Forward Nick Spaling was acquired from Nashville this past summer along with Patric Hornqvist in exchange for James Neal. The Penguins may have taken the man out of the Music City, but they couldn’t take the Music City out of the man.
“I need a guitar teacher,” Spaling said.
“It’s on the to do list. I’m into country, so (I want to) learn to play country songs.”
Spaling cites Sam Hunt, Eric Church, Brett Eldredge and Garth Brooks as some of his favorite artists of the moment. He was in attendance for one of Brooks’ concerts at CONSOL Energy Center in February.
“One of the best concerts I’ve seen,” Spaling said.
In addition to leaving America’s country music capital, Spaling has also had to temporarily part ways with his dog, a Golden Doodle named Henry.
“He’s been back and forth. He hasn’t been here the whole time,” Spaling said. “He’s still hanging out with my parents a lot right now.”
Other than being without man’s best friend, it’s been an easy transition to Pittsburgh for Spaling.
“It was easier to come during the summer,” he said. It wasn’t a rush; it was a little easier to get adjusted and do it on my own time.”
“Right when the trade happened, I had a lot of excitement just to come in and see a lot of the players that I’ve been watching and I haven’t seen a lot being in the west.”
He was seen as a good fit for the Penguins right off the bat.
“Character, good dressing room guy,” general manager Jim Rutherford said shortly after the trade. “It gives us more balance in our forwards.”
Brandon Sutter, who’s currently centering Spaling on the third line, finds the winger easy to work with.
“We have similar mentalities on the ice,” Sutter said. “I think we both want to be two-way players and I think we’re both pretty responsible defensively. Our challenge is always to create more offense so playing with him has been great.”
It was easy for Spaling to find his place among his new teammates, especially since he already knew a few of them. Familiar faces were Hornqvist because of their time together in Nashville, as well as Robert Bortuzzo and Steve Downie, whom he played with in juniors.
Spaling teamed with Bortuzzo to win the Ontario Hockey League championship with Kitchener in 2008. Spaling had 14 goals and 30 points in 20 playoff games during the Rangers’ run.
“Sometimes you get caught talking about the olden days, but we knew each other pretty well,” Spaling said. “I played with ‘Bort’ for three years in juniors so I knew him pretty well. It was an easy adjustment and you kind of pick up where you left off.”
One player in particular latched onto Spaling, or maybe Spaling latched onto him.
“He gets lonely and he calls me over,” joked Zach Sill, who lives four blocks away from Spaling.
“He’s one of those guys that when you first meet him, you feel like you’ve known him for a while.”
The tandem commutes to the rink and the airport together, and they hang out outside of the workplace as well. They go out to eat together nearly every night and frequent the nearby movie theater, most recently to see “Hot Tub Time Machine 2.”
“We don’t do a whole lot, but we have a lot of down time,” Sill said. “We don’t do a whole lot of crazy things, but it’s just somebody to spend the down time with.”
Another old teammate of Spaling’s from juniors is his own brother, Nathan. But his brother wasn’t just a teammate; he was the reason a three-year-old Nick took an interest in hockey.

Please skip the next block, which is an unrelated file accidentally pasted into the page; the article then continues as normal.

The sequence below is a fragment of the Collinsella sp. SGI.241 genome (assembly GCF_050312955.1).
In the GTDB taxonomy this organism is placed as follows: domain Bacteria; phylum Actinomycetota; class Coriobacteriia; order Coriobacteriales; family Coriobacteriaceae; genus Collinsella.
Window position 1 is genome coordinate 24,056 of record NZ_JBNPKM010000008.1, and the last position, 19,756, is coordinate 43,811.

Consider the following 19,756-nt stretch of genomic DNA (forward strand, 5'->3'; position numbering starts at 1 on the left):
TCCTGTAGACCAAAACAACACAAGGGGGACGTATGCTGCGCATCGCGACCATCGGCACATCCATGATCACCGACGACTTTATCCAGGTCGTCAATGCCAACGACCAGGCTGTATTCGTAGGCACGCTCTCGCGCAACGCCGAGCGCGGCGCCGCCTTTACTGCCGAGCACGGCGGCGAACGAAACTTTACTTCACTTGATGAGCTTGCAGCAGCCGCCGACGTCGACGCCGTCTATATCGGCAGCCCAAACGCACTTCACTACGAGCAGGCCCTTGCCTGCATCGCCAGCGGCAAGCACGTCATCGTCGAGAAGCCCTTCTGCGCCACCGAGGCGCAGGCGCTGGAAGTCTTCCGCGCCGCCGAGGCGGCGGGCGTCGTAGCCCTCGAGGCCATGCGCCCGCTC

“It made it a lot more fun for me being able to watch him,” Spaling said. “He was always so much better so I got to learn a lot from him and I think develop a little quicker being able to play with him at home.
“We just fooled around a lot playing hockey growing up.”
In addition to an older brother, Spaling also has two sisters – one older and one younger.
“Everybody had something going on,” Spaling said. “We’re a pretty close group of siblings, which made it pretty fun growing up, being able to go watch my brother play hockey, watch my sisters play volleyball or whatever they were doing.”
Being one of four kids in one household can give someone a grounded attitude and sense of responsibility, which might explain Spaling’s willingness to jump into any forward position when called upon.
Throughout an injury-plagued season, Spaling is one of just two Penguins – along with Rob Scuderi – to play in every one of the team’s first 60 games, giving him the chance to slot into a few different spots throughout the lineup.
“He’s a player that can play all three forward positions,” Rutherford said. “So if one of our centers gets hurt he can just slide in there, very versatile player.”
“That’s huge,” Sill said. “You stay in the lineup the whole year, you can be a part of the team the entire season and chip in throughout the whole season. That’s something to be proud of and not everyone can say that.”
Spaling has taken advantage of his opportunities, as he’s already potted nine goals – leaving him just four shy of his career high, set last season, with 22 games left to play.
“It’s been one of those years where the injuries piled up fast,” Spaling said. “One of the biggest things was guys coming in and young guys being able to play big roles and they did a good job. That’s a great thing for the depth of our team.”
Spaling’s nose has a crescent-shaped scar, thanks to a run-in with Simon Despres’ stick at a practice. The Penguins have clearly left a mark on him, but his dexterous attitude has helped him make a mark of his own on the team.